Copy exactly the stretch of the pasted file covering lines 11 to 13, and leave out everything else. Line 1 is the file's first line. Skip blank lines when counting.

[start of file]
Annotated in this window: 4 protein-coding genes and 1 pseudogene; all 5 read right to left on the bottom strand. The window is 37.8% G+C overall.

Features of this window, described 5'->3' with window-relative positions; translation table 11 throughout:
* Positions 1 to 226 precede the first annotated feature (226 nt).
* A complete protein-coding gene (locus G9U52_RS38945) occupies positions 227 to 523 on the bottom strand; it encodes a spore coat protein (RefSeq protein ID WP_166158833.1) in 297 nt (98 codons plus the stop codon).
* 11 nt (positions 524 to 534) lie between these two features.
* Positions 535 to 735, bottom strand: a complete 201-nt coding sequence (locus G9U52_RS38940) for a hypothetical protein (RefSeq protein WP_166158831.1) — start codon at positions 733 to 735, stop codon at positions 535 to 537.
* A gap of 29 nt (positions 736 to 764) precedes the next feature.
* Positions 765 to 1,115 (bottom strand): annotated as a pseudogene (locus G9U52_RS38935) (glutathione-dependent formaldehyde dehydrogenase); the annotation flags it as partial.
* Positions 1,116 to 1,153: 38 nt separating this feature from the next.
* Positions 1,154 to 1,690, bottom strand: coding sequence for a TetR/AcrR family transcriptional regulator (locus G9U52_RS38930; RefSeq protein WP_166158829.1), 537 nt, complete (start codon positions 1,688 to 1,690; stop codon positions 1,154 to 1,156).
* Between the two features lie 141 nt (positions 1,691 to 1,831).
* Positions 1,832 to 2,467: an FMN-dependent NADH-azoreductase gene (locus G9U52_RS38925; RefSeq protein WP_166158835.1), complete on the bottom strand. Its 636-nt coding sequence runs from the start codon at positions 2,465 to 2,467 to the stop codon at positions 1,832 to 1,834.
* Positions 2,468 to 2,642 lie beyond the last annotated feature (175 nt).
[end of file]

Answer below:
* Between the two features lie 141 nt (positions 1,691 to 1,831).
* Positions 1,832 to 2,467: an FMN-dependent NADH-azoreductase gene (locus G9U52_RS38925; RefSeq protein WP_166158835.1), complete on the bottom strand. Its 636-nt coding sequence runs from the start codon at positions 2,465 to 2,467 to the stop codon at positions 1,832 to 1,834.
* Positions 2,468 to 2,642 lie beyond the last annotated feature (175 nt).